There are, of course, other apps, but those three are most commonly used among the recovery community. Of course, for the technically challenged — or even for recovering addicts and alcoholics who don’t do well with change — downloading and using such apps may seem frightening, annoying or off-putting. It’s important to remember the tenets of the Serenity Prayer: We seek acceptance of the things we cannot change, such as COVID-19 and its impacts on the world … and we ask for the courage to change the things we can, like downloading an easy-to-use app and using it as a recovery tool. If you can launch and use an app like Facebook, you can use one like Zoom. The key is willingness, which is a core component of recovery anyway.
Staying Connected in Recovery During the Coronavirus: What Next?
So you’ve overcome your hesitation and decided to download one of the aforementioned apps to your phone, tablet or computer. What’s the next step to staying connected in recovery during the coronavirus? Well, that depends on what you’re program of choice might be. There are literally thousands of meetings taking place in the digital space at all hours of the day and night, but many recovering individuals are particular about where they get their experience, strength and hope, so start with the program that fits your needs.
Alcoholics Anonymous (AA)
According to the Online Intergroup of AA , “The first AA meetings online used Bulletin Boards and were around 1986. Email groups started forming in the early nineties and the development of the worldwide internet rapidly fueled the growth and variety of groups. The first online AA group, Lamp-lighters, was formed in 1990, and has met by email continuously since then. Now there are hundreds of AA groups with thousands of members, connected together through this Online Intergroup. Using various mechanisms — video conferencing, phone conferencing, message boards, email listservs, chatrooms and even games — the AA community is constantly connecting and finding new, creative ways to communicate the experience, strength and hope of recovery in Alcoholics Anonymous.”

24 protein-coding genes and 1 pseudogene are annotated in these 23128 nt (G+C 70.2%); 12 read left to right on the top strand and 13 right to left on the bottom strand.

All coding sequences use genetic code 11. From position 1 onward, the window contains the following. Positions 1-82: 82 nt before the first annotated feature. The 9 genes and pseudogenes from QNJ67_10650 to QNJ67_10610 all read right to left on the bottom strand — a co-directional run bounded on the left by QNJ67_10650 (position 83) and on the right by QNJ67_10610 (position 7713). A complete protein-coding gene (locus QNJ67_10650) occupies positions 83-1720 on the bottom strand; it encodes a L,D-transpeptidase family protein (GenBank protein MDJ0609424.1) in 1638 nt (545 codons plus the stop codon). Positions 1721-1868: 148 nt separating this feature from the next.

The fellowship offers email, chat, audio and forum meetings in a variety of languages, as well as a Meeting Directory that displays the next available meeting at the top, so a simple refresh of the web page will display the next meeting. According to the website, “You can filter by day, language, format, and focus area,” and “you can also find meetings available at any time, by selecting the 24/7 option. Times are presented in your current timezone.”
To visit the AA Online Intergroup Meeting Directory, click here: https://beta.aa-intergroup.org/oiaa/meetings/
Narcotics Anonymous (NA)
Because of the autonomous nature of the majority of 12 Step programs — meaning that what passes for policy is determined by the individual group — there’s not a specific edict that governs how addicts are staying connected in recovery during coronavirus : “While it is not our role to make statements regarding health issues, we encourage NA groups to discuss the situations you are facing and the options you have to provide safe environments for those who attend your meetings.”
The World Service Organization of NA encourages individuals seeking information on the status of meetings to contact the individual areas to which groups belong; many decisions on meeting closures or cancellations because of COVID-19 are made at area level, and those areas often include an impact statement on their websites. However, the autonomous nature that allows each group to govern itself independently can also mean that some trusted servants may not update their closure/cancellation statuses — in which case, using the NA meeting search option to locate online or web-based meetings is probably a better idea than driving to a meeting location only to find it shuttered.
The full list of online and web-based NA meetings can be found here: https://www.na.org/meetingsearch/text-results.php?country=Web&state=&city=&zip=&street=&within=10&day=0&lang=&orderby=distance
Celebrate Recovery “is a Christ-centered, 12 step recovery program for anyone struggling with hurt, pain or addiction of any kind” , and for years, it’s provided recovery programs around the country of a more faith-centric bent. Up until COVID-19, CR organizers have declined to hold online meetings (although a number of Celebrate Recovery groups will broadcast their services online). While organizers are still encouraging smaller meetings of 10 or fewer attendees, they’ve also changed their policy : “By creating Celebrate Recovery Crisis Response (CRCR) online Open Share groups, we believe this can be a temporary solution for you still to be able to connect. As soon as we get through this pandemic, we will go back to face-to-face meetings only.”
A robust set of regulations is in place to ensure that safety guidelines are met and Celebrate Recovery protocols are followed, according to the response page: “These groups will be formed from existing groups from a local ministry. These groups will be overseen by the Ministry Leader from a local CR,” and the national CR office has provided a list of eight guidelines that participants and group leaders must follow. Visit the website for more information, or follow up with a local Celebrate Recovery group in your area for additional details: https://www.celebraterecovery.com/crcr
Refuge Recovery (RR)